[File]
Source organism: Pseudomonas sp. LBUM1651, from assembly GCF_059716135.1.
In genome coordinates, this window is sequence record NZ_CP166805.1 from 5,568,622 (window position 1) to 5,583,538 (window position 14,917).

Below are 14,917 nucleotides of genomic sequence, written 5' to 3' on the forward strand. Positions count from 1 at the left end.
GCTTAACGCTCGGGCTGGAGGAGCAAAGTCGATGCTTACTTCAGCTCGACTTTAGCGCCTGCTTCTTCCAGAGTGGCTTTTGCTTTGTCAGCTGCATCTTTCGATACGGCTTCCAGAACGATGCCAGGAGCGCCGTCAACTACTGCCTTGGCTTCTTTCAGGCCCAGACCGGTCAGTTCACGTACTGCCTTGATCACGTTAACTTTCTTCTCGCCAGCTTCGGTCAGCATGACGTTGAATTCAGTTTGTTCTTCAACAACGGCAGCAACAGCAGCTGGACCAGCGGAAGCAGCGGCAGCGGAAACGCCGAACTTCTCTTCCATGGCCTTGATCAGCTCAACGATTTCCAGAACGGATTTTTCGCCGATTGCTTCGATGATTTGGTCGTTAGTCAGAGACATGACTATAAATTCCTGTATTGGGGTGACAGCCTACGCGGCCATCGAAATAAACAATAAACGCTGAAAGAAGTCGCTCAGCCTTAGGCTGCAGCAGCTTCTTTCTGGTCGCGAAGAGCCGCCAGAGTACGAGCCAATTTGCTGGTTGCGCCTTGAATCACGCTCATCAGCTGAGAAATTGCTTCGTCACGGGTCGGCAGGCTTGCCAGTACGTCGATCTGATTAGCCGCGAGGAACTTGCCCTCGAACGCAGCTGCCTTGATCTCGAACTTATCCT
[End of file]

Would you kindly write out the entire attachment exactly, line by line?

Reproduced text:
Source organism: Pseudomonas sp. LBUM1651, from assembly GCF_059716135.1.
In genome coordinates, this window is sequence record NZ_CP166805.1 from 5,568,622 (window position 1) to 5,583,538 (window position 14,917).

Below are 14,917 nucleotides of genomic sequence, written 5' to 3' on the forward strand. Positions count from 1 at the left end.
GCTTAACGCTCGGGCTGGAGGAGCAAAGTCGATGCTTACTTCAGCTCGACTTTAGCGCCTGCTTCTTCCAGAGTGGCTTTTGCTTTGTCAGCTGCATCTTTCGATACGGCTTCCAGAACGATGCCAGGAGCGCCGTCAACTACTGCCTTGGCTTCTTTCAGGCCCAGACCGGTCAGTTCACGTACTGCCTTGATCACGTTAACTTTCTTCTCGCCAGCTTCGGTCAGCATGACGTTGAATTCAGTTTGTTCTTCAACAACGGCAGCAACAGCAGCTGGACCAGCGGAAGCAGCGGCAGCGGAAACGCCGAACTTCTCTTCCATGGCCTTGATCAGCTCAACGATTTCCAGAACGGATTTTTCGCCGATTGCTTCGATGATTTGGTCGTTAGTCAGAGACATGACTATAAATTCCTGTATTGGGGTGACAGCCTACGCGGCCATCGAAATAAACAATAAACGCTGAAAGAAGTCGCTCAGCCTTAGGCTGCAGCAGCTTCTTTCTGGTCGCGAAGAGCCGCCAGAGTACGAGCCAATTTGCTGGTTGCGCCTTGAATCACGCTCATCAGCTGAGAAATTGCTTCGTCACGGGTCGGCAGGCTTGCCAGTACGTCGATCTGATTAGCCGCGAGGAACTTGCCCTCGAACGCAGCTGCCTTGATCTCGAACTTATCCT